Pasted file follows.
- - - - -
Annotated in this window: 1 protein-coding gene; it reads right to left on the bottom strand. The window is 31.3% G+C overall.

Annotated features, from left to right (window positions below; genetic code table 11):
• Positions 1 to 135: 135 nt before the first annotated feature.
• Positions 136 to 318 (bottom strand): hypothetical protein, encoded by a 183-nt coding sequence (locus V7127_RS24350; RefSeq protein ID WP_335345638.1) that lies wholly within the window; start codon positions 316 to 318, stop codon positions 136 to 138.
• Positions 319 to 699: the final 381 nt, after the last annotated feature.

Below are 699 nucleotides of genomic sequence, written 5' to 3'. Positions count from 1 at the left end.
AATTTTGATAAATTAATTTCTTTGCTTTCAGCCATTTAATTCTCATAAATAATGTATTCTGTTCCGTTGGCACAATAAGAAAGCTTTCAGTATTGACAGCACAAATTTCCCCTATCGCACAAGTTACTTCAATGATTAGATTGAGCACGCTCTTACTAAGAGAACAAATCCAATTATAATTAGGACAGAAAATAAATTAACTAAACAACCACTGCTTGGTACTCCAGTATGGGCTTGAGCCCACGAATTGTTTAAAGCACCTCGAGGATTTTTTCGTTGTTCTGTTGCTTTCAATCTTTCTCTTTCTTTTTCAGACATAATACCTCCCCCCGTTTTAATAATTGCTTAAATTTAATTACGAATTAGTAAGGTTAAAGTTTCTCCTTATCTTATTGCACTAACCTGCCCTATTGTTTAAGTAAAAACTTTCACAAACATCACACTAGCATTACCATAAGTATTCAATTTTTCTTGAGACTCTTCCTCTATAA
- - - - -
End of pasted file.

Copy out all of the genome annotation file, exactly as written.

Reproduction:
Annotated in this window: 1 protein-coding gene; it reads right to left on the bottom strand. The window is 31.3% G+C overall.

Annotated features, from left to right (window positions below; genetic code table 11):
• Positions 1 to 135: 135 nt before the first annotated feature.
• Positions 136 to 318 (bottom strand): hypothetical protein, encoded by a 183-nt coding sequence (locus V7127_RS24350; RefSeq protein ID WP_335345638.1) that lies wholly within the window; start codon positions 316 to 318, stop codon positions 136 to 138.
• Positions 319 to 699: the final 381 nt, after the last annotated feature.

Below are 699 nucleotides of genomic sequence, written 5' to 3'. Positions count from 1 at the left end.
AATTTTGATAAATTAATTTCTTTGCTTTCAGCCATTTAATTCTCATAAATAATGTATTCTGTTCCGTTGGCACAATAAGAAAGCTTTCAGTATTGACAGCACAAATTTCCCCTATCGCACAAGTTACTTCAATGATTAGATTGAGCACGCTCTTACTAAGAGAACAAATCCAATTATAATTAGGACAGAAAATAAATTAACTAAACAACCACTGCTTGGTACTCCAGTATGGGCTTGAGCCCACGAATTGTTTAAAGCACCTCGAGGATTTTTTCGTTGTTCTGTTGCTTTCAATCTTTCTCTTTCTTTTTCAGACATAATACCTCCCCCCGTTTTAATAATTGCTTAAATTTAATTACGAATTAGTAAGGTTAAAGTTTCTCCTTATCTTATTGCACTAACCTGCCCTATTGTTTAAGTAAAAACTTTCACAAACATCACACTAGCATTACCATAAGTATTCAATTTTTCTTGAGACTCTTCCTCTATAA